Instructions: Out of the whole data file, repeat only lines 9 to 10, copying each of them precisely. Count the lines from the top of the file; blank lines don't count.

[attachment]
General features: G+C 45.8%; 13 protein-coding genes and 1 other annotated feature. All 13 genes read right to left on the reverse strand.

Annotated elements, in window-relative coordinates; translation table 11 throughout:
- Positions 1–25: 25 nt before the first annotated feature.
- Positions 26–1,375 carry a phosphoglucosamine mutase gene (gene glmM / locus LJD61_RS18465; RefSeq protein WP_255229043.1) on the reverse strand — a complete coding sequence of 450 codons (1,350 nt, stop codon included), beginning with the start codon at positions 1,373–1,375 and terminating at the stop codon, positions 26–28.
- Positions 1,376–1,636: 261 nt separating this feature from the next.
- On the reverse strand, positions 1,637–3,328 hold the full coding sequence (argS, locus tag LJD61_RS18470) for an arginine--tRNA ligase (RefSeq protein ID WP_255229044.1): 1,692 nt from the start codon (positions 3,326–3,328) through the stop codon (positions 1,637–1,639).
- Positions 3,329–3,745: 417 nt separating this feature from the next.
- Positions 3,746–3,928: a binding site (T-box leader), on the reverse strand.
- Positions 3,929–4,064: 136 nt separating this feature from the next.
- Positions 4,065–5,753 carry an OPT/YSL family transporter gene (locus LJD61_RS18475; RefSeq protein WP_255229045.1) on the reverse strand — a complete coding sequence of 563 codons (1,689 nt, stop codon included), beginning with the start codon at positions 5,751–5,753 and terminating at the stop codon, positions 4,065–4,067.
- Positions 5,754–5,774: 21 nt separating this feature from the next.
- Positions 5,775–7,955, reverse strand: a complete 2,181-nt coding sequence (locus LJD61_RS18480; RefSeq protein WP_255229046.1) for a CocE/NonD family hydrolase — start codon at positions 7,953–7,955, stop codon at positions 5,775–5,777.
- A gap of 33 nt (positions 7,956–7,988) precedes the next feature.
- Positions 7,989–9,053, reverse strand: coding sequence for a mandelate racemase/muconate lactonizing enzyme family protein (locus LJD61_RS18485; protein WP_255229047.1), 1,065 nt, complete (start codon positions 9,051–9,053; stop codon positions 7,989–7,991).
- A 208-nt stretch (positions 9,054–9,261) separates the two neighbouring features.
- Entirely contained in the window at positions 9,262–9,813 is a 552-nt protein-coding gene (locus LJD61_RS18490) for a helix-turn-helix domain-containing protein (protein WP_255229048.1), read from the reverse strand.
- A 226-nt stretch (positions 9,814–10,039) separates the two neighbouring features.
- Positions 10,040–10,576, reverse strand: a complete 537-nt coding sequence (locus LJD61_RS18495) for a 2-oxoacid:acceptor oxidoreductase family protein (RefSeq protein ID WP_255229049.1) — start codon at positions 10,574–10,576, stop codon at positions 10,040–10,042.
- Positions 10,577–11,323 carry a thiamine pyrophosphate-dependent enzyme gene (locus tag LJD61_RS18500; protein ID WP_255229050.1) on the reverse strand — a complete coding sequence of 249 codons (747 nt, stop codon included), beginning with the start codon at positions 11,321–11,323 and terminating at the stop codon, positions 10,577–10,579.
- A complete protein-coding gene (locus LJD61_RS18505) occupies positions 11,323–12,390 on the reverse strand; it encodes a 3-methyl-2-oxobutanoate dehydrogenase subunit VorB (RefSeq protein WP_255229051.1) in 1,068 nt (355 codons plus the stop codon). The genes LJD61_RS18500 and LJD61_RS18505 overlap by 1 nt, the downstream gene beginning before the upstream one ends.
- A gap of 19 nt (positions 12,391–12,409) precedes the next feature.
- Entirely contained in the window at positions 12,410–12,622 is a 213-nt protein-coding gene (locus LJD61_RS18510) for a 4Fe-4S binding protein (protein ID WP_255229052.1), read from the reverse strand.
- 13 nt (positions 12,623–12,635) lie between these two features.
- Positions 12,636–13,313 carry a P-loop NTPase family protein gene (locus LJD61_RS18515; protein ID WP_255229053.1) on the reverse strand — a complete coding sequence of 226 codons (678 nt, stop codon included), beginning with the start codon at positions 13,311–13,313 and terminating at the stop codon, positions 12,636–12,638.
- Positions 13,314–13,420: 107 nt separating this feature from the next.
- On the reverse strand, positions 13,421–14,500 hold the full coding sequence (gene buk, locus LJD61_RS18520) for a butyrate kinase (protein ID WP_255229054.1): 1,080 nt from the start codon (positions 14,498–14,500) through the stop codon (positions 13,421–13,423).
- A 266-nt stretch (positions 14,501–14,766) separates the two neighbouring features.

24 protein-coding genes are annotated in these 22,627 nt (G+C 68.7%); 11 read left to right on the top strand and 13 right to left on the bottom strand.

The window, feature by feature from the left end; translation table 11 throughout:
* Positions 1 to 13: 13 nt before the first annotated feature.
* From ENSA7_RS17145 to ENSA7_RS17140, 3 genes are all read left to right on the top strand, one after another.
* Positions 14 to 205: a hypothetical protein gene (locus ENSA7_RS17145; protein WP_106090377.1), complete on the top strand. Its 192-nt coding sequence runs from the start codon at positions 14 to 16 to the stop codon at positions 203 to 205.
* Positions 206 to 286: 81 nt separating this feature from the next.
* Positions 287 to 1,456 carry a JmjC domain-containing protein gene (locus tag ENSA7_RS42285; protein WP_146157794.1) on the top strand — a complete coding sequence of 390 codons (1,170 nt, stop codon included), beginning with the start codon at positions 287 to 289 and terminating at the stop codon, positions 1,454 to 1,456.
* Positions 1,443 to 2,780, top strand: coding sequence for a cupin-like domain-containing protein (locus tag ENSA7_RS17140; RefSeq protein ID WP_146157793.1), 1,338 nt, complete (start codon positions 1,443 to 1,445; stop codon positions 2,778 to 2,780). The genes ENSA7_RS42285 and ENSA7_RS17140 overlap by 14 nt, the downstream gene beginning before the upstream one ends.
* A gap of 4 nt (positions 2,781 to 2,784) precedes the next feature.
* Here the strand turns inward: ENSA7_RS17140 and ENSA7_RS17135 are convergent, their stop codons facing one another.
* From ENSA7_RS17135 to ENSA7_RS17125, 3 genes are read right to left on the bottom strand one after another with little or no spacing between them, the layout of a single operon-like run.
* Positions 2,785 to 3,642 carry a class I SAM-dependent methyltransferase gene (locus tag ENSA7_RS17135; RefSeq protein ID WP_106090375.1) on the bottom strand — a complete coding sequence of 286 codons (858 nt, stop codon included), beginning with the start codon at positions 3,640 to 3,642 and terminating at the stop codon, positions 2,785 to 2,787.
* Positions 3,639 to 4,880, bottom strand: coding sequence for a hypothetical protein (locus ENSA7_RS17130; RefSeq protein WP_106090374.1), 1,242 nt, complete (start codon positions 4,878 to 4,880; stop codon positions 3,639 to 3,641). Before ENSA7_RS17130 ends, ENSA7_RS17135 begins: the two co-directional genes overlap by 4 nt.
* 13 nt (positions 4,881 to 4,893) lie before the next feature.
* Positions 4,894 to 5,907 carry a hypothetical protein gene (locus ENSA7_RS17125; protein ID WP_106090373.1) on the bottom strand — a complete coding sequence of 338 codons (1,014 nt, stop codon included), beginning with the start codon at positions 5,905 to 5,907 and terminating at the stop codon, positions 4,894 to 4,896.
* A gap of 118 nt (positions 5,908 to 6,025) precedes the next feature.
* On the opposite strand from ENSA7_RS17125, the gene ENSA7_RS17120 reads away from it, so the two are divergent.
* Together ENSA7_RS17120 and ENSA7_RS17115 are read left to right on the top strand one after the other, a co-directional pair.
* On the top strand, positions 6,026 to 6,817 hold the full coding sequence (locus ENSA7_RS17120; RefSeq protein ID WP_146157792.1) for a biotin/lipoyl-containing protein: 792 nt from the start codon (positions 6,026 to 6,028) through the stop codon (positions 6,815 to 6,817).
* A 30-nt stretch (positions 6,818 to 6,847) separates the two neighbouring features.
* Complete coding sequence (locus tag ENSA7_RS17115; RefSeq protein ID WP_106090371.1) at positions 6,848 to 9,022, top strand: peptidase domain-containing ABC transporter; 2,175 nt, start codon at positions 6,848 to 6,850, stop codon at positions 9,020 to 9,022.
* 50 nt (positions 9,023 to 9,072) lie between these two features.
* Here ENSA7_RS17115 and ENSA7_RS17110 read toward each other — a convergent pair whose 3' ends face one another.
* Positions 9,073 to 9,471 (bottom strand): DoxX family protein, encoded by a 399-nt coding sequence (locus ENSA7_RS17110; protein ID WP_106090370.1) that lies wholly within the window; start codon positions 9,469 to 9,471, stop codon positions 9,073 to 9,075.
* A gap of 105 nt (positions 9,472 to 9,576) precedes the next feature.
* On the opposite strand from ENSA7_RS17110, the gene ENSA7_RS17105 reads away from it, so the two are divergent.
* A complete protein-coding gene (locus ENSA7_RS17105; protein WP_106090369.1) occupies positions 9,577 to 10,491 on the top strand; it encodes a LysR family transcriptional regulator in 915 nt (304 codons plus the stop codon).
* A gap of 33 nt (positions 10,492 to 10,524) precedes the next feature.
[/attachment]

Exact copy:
- Positions 3,929–4,064: 136 nt separating this feature from the next.
- Positions 4,065–5,753 carry an OPT/YSL family transporter gene (locus LJD61_RS18475; RefSeq protein WP_255229045.1) on the reverse strand — a complete coding sequence of 563 codons (1,689 nt, stop codon included), beginning with the start codon at positions 5,751–5,753 and terminating at the stop codon, positions 4,065–4,067.